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Switzerland Warns It May Have to Leave Schengen Zone Due to Frontex

Karin Keeler-Sutter, Swiss Federal Chancellor in charge of the Federal Ministry of Justice and Police (FDJP) has warned EU interior ministers that her country may have to leave the Schengen area if Swiss residents vote against strengthening Frontex in a referendum. Which will be held mid-May this year.

“If there is a rejection of Frontex, it is clear that we will have to leave the Schengen-Dublin area,” council member Keeler-Sutter at the meeting of interior ministers held in Lille, France last week told

As a member state, Switzerland has contributed to the financing of Frontex since 2009, the agency responsible for protecting the external borders of the Schengen area. While the agency’s budget for 2020 was 364 million euros, the European Union doubled its 2022 budget to 754 million euros.

As a result, Switzerland’s contribution to the Agency’s budget is also expected to increase from 24 million Swiss francs in 2021 to 61 million Swiss francs in 2027, based on an agreement between the Swiss government and the European Union in this regard.

However, some Swiss politicians and citizens dissatisfied with Frontex’s work collected 62,000 signatures, 12,000 more than those required to organize a referendum to reject Switzerland’s increased contribution to the Frontex budget.

“The refusal to strengthen Frontex will indeed lead to the almost inevitable withdrawal of Switzerland from the agency,” the chancellor told those present.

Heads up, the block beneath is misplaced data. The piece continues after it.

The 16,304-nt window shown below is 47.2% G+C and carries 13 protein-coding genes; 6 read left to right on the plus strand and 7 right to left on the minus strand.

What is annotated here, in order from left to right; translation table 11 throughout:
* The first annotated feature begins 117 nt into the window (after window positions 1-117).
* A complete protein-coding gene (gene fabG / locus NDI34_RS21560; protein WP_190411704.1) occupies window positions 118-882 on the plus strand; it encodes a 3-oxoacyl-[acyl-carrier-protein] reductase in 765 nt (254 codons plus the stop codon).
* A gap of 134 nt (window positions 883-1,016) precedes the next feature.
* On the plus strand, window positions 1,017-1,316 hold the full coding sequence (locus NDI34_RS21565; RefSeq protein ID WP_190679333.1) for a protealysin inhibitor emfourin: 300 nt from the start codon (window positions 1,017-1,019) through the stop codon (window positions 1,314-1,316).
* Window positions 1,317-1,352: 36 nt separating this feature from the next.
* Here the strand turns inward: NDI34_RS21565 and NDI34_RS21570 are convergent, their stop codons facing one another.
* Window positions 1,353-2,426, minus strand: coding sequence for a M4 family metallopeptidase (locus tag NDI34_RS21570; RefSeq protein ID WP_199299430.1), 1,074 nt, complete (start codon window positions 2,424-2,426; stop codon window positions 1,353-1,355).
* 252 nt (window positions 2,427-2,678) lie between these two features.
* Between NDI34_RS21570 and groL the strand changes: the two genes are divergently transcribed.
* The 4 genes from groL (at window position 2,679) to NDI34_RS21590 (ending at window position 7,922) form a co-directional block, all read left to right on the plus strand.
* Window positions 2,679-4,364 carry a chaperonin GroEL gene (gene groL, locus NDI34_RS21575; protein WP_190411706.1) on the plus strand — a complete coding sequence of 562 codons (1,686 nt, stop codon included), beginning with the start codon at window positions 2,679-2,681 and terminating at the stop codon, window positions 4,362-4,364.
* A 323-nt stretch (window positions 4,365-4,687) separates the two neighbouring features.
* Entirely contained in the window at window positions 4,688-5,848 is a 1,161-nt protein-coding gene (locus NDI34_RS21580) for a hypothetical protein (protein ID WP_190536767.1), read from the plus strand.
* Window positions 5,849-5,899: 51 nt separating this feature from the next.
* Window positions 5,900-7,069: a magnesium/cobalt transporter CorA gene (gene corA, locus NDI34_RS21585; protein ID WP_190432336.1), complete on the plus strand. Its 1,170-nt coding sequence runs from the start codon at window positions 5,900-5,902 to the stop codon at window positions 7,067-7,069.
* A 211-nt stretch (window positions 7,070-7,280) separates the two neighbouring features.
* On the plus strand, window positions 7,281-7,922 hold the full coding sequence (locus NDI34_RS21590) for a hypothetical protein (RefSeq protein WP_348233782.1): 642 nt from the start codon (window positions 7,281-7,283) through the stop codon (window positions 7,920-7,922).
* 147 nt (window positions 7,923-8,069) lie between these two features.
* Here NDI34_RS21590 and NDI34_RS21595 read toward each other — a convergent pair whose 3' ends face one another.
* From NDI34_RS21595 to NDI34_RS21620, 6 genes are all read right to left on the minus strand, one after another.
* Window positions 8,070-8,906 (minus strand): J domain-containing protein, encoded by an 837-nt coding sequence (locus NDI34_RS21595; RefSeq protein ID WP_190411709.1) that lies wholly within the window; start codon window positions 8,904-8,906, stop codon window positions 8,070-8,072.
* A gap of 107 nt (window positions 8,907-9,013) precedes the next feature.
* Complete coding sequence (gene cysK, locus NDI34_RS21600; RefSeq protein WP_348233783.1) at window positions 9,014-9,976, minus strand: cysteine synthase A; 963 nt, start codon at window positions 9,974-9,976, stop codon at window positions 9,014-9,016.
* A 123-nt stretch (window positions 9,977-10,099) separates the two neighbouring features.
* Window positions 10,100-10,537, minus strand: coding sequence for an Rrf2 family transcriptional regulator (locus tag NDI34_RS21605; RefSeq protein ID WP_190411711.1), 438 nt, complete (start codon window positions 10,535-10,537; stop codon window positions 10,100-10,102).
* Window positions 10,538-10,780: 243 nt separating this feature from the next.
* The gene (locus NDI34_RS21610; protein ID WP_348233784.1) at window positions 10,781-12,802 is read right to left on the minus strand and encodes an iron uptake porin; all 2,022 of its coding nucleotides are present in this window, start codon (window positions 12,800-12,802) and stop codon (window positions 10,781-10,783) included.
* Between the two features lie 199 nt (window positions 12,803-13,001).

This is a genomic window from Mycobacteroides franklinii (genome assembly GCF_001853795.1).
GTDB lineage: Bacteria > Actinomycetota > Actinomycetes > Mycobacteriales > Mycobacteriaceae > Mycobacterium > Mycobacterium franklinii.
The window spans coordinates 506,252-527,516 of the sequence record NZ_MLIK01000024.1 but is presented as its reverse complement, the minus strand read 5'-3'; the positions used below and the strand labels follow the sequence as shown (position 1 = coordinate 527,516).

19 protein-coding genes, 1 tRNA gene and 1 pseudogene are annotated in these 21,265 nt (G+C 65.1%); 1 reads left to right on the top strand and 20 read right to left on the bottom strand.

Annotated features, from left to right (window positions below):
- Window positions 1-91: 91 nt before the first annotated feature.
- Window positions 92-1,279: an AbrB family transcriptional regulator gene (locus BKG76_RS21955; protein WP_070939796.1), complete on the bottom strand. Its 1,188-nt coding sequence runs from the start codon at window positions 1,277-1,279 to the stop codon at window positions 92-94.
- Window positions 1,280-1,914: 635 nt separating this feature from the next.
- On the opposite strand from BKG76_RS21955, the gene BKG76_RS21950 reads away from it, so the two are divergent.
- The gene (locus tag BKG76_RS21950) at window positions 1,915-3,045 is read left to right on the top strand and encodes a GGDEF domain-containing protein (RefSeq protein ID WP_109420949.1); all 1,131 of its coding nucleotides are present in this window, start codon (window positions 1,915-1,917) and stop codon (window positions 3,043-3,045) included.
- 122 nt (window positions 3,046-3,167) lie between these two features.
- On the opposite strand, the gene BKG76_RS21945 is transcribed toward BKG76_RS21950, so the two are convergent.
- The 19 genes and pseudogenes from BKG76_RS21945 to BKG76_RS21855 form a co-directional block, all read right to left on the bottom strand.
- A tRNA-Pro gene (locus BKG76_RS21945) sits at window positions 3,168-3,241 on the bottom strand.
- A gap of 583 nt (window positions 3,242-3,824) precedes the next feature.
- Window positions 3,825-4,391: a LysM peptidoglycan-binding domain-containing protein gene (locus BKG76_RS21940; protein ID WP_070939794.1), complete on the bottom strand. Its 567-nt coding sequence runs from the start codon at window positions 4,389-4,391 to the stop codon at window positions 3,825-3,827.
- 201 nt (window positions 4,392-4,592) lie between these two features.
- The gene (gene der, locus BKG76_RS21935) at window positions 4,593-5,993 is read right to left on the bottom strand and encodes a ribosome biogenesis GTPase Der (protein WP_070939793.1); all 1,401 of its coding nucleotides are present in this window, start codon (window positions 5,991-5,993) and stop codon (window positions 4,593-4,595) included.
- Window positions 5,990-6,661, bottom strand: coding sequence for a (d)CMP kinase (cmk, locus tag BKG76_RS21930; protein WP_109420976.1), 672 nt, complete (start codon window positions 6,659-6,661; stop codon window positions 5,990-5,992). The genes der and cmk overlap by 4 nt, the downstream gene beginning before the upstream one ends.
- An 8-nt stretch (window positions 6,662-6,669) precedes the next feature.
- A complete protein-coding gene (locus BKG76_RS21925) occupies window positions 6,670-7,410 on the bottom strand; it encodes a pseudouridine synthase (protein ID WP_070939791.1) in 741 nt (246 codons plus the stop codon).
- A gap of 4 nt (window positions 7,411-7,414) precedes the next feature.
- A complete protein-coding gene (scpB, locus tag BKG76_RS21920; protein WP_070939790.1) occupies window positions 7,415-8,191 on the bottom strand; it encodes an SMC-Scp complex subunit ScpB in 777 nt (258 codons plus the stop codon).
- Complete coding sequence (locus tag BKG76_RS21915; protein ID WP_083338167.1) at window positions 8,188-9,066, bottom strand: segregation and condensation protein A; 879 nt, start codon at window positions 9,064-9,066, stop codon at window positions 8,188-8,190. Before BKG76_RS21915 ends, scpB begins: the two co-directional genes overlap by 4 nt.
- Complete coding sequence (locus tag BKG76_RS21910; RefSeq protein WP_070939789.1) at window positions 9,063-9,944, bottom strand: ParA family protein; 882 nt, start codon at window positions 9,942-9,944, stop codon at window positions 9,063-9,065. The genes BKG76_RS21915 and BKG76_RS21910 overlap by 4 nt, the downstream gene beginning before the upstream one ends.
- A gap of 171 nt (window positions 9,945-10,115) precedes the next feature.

If the residents of Switzerland decide not to promote Frontex, Switzerland and the rest of the Schengen countries have a period of 90 days available to find a common solution. If no solution is found, Switzerland will have to leave after three months.

When meeting in Lille, Keeler Sutter told RTS that attendees were somewhat taken aback by her remarks.

“I had the impression that they were rather surprised by this announcement because they weren’t aware at all,” she said.

Switzerland signed the agreement to become part of the Schengen area on October 26, 2004, and began implementing it on December 12, 2008. The country is not part of the European Union although it maintains close relations with the bloc and has aligned itself with many EU countries. Laws, particularly those relating to freedom of movement, align with the laws of the European Union.

This is not the first time that Swiss authorities have feared that the referendum result could threaten Schengen membership in the country.

In May 2020, another referendum was held in the country, called by the right-wing Swiss People’s Party, with the aim of ending the free movement of EU citizens in Switzerland. The referendum has been dubbed the “Brexit moment,” yet the Swiss people voted against it.

>> The French president calls on the European Union to redraw the external borders

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